The 9 Best Cover Versions To Stick On a Pub Jukebox

When a cover version like Tricky's version of Public Enemy's Black Steel hits the mark it can be even better than the original. Whack these on in the pub for a couple of quid and test your mates to name the original artists.
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When a cover version like Tricky's version of Public Enemy's Black Steel hits the mark it can be even better than the original. Whack these on in the pub for a couple of quid and test your mates to name the original artists.

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We've shown you how to get 90 minutes worth of tunes for £2 on a pub jukebox and the art of judging 9 songs to go with a quick pint, so here in the latest of these irregular and invaluable jukebox guides, we turn to cover versions. Inspired by a Sunday afternoon in my local during which it was agreed only cover versions could be stuck on. Don't expect your favourite obscure Stockholm Monsters B-Side cover though, you should be able to find these on most modern jukeboxes in any pub with such a facility. So buy your pint at the bar and head over to there with your change...

The Black Crowes - Hard to Handle

The original is what I believe you'd call a 'rip-roaring soul classic'. The Black Crowes give it their rock 'n' roll makeover and a modern classic is born. If you wanted you could say it's a link between modern rock and its roots in rhythm and blues, but I reckon it's a tune that finds common ground with tap room cynics and lounge pop fans alike.

The Who - Summertime Blues

Rock 'n' roll to the power rock 'n' roll. The Who take Cochran's classic and do with it what they do best, with the volume turned up to 11. Moon, Daltrey and co have of course had plenty songs of their own covered - from Bowie (Anyway, Anyhow, Anywhere) to Green Day (My Generation) which are always worth searching out if you're staying in the pub for the night.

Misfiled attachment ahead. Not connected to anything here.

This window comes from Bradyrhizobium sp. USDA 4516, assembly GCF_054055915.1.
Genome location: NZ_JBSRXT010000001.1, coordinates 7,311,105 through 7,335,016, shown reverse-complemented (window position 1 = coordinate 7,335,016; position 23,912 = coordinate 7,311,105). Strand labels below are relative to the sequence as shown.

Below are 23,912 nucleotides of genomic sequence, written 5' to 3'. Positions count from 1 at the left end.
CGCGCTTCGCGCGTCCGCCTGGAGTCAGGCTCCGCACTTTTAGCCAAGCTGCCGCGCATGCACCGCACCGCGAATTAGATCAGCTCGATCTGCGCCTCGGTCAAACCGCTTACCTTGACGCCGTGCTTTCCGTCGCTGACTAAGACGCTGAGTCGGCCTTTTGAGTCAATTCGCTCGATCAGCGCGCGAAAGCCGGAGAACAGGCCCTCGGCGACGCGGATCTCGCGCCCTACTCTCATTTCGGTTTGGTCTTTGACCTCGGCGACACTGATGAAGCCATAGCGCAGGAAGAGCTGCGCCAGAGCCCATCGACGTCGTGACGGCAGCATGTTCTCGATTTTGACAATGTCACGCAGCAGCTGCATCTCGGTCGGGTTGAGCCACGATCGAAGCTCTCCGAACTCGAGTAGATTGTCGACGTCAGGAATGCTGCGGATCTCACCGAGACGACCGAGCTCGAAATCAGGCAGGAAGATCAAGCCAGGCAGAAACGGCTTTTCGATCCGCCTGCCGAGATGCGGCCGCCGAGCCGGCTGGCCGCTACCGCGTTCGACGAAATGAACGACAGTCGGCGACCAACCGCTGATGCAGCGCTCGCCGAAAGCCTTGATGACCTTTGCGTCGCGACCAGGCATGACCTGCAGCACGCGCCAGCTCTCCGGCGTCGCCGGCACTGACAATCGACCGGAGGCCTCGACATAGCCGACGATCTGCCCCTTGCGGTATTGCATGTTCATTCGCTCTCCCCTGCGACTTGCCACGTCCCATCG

Tricky - Black Steel

I got a letter from the government the other day, it was a tax bill. Chuck D got one in 1989 to say he'd been called up to the army. Or whatever. Tricky got the same letter in 1995. Possibly the best song to come out of the whole Bristol / Trip Hop scene.

The Lemonheads - Mrs Robinson

Way before MILFs there was a film and with that film was a splendid soundtrack. Move forward to grunge and poster pin up boy Evan Dando with his lovely long hair, Lemonheads band (what a great name by the way) and video shot on a boat so you can see his lovely long hair flow in the wind.  

Bryan Ferry - A Hard Rain's a-Gonna Fall

No one does Dylan like Dylan. Which is why we're fortunate to have people like Bryan Ferry do it properly. The number of Dylan covers that are an improvement on the original is pretty well documented. You could substitute this with Hendrix and Watchtower, The Byrds' Tambourine Man, Stevie Wonder and Blowin in the Wind, the list goes on. This is my favourite though. Not least because Bryan Ferry is ace.

David Bowie - China Girl

Yes, it is a cover. Well, sort of. Written by Bowie and that fella off the insurance adverts on telly, it was recorded by Iggy Pop first and then by 80s David Bowie six years later. Anyway even if you don't think it's a cover it's still a great song. But it is a cover.

More...

90 Minutes Of Music For £2 On A Pub Jukebox

9 Short Jukebox Songs to go with a Quick Pint

Stevie Ray Vaughan - Little Wing

If you're going to do Hendrix then you have to be good. Luckily for Stevie Ray Vaughan, he is. Unless you've heard it you might find it incomprehensible that a guitarist can put his own soul into one of Hendrix's most beautiful pieces. But here it is. Stunning. And if that's not good enough, it long too at around 7 minutes so you get your money's worth.

Echo and the Bunnymen - People Are Strange

Teenage girls might be getting their vampire kicks now from Twighlight, and 30-plus year old blokes from Buffy repeats on telly, but in 87 the bloodsucking action came in the form of Jack Bauer and Bill S. Preston, Esq. Cool dudes for the lads to copy, and some soppy love story bit for the lasses. Even better, the film had a brilliant soundtrack. Not least the 'theme song' People are Strange giving Ian McCulloch the chance to live his Doors fantasies with another cover better than the original.

Joan Baez its all over now baby blue

Yes it's another Dylan cover, but I love this version. Catchy tune and a great voice. A quick scan through others that covered this gives the bizarre mix of Falco, Them (with Van Morrison) The Grateful Dead, Hole, The Animals, 13th Floor Elevators and those Bunnymen again. Anyway, this is the version I like and apparently it's about Baez herself.

No Hound Dog, Maggies Farm, All Along the Watchtower, Tainted Love, Faith No More's ace version of War Pigs, Carter USM doing Inspiral Carpets you may or may not ask? Well let us know your favourites below.